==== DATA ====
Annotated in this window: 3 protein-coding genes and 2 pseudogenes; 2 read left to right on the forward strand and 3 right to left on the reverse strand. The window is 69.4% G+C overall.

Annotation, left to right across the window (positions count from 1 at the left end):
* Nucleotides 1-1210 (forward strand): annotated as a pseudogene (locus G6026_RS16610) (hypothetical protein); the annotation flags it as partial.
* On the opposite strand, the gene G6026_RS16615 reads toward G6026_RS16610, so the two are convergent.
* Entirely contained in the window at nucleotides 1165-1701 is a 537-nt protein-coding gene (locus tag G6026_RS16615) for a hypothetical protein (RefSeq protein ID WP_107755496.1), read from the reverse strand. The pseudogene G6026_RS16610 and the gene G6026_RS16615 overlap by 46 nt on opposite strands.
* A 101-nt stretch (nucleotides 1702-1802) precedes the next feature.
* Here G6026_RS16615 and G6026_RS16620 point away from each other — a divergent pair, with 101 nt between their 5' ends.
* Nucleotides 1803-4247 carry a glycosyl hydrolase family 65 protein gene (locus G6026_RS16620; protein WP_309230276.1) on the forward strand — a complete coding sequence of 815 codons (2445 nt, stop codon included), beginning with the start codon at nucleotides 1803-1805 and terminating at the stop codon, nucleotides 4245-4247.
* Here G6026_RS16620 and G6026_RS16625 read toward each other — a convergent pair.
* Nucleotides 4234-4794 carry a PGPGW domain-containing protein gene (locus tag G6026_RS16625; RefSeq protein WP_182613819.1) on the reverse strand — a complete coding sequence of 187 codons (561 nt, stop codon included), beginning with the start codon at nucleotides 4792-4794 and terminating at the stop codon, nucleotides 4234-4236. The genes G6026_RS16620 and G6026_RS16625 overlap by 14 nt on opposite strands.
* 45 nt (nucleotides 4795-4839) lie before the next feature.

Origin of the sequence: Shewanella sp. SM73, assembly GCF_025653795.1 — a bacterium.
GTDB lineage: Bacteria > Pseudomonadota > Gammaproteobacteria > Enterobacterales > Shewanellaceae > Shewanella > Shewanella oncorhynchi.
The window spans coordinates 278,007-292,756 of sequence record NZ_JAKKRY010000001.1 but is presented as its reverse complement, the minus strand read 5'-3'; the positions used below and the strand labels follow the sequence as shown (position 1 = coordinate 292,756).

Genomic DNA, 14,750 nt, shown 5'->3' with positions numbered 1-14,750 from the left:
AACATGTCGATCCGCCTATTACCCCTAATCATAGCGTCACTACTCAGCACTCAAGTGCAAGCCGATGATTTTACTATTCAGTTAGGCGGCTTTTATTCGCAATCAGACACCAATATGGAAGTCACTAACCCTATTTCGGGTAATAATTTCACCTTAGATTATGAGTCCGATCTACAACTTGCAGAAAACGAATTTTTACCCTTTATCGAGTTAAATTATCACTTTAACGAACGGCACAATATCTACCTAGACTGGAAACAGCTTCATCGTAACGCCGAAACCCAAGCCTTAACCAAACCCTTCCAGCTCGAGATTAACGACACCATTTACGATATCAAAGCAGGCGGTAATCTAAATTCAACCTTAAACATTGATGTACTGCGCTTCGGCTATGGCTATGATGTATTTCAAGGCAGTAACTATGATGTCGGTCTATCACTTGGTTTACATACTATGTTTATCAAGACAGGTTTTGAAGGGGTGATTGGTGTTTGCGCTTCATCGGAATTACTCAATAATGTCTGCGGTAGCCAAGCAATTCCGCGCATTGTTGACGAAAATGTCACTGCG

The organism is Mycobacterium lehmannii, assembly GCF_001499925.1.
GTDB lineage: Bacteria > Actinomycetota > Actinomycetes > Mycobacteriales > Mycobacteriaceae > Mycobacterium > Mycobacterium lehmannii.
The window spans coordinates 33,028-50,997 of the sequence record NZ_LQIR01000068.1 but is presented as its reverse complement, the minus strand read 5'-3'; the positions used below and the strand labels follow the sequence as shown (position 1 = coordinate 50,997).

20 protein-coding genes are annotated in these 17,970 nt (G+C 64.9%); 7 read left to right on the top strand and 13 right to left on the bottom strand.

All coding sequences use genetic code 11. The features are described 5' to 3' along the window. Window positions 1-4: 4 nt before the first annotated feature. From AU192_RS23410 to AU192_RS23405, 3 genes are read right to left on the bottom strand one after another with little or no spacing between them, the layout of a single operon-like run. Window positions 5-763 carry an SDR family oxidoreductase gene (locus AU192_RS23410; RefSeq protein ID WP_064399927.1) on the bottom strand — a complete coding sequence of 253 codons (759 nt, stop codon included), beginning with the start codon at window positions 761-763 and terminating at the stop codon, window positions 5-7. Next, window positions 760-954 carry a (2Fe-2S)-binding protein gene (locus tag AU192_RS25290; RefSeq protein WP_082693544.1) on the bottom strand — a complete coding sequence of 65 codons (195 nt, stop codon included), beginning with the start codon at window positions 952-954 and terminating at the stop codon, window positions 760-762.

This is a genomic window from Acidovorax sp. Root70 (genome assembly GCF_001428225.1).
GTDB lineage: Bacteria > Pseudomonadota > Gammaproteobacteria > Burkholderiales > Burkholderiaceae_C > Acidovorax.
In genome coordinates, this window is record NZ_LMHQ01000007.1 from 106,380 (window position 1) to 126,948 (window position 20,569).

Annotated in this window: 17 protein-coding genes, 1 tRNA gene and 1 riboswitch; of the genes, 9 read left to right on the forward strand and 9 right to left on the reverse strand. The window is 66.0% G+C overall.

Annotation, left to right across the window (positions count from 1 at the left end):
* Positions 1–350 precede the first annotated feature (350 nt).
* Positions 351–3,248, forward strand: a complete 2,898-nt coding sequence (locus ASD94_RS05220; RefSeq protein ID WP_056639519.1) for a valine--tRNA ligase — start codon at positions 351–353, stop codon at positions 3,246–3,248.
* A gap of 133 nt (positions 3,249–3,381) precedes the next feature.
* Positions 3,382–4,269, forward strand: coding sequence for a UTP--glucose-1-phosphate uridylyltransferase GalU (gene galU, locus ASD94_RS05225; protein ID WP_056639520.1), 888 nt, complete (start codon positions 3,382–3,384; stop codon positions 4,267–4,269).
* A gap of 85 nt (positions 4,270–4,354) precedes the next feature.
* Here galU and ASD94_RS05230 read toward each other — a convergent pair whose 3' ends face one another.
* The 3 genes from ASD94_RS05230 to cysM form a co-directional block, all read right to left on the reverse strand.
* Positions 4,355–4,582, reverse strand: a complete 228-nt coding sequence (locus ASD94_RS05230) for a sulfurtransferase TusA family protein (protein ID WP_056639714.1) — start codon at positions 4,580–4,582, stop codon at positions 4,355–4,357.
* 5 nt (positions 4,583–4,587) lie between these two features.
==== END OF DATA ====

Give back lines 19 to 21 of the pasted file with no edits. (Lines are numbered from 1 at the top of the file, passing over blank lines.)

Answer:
The window spans coordinates 33,028-50,997 of the sequence record NZ_LQIR01000068.1 but is presented as its reverse complement, the minus strand read 5'-3'; the positions used below and the strand labels follow the sequence as shown (position 1 = coordinate 50,997).

20 protein-coding genes are annotated in these 17,970 nt (G+C 64.9%); 7 read left to right on the top strand and 13 right to left on the bottom strand.

All coding sequences use genetic code 11. The features are described 5' to 3' along the window. Window positions 1-4: 4 nt before the first annotated feature. From AU192_RS23410 to AU192_RS23405, 3 genes are read right to left on the bottom strand one after another with little or no spacing between them, the layout of a single operon-like run. Window positions 5-763 carry an SDR family oxidoreductase gene (locus AU192_RS23410; RefSeq protein ID WP_064399927.1) on the bottom strand — a complete coding sequence of 253 codons (759 nt, stop codon included), beginning with the start codon at window positions 761-763 and terminating at the stop codon, window positions 5-7. Next, window positions 760-954 carry a (2Fe-2S)-binding protein gene (locus tag AU192_RS25290; RefSeq protein WP_082693544.1) on the bottom strand — a complete coding sequence of 65 codons (195 nt, stop codon included), beginning with the start codon at window positions 952-954 and terminating at the stop codon, window positions 760-762.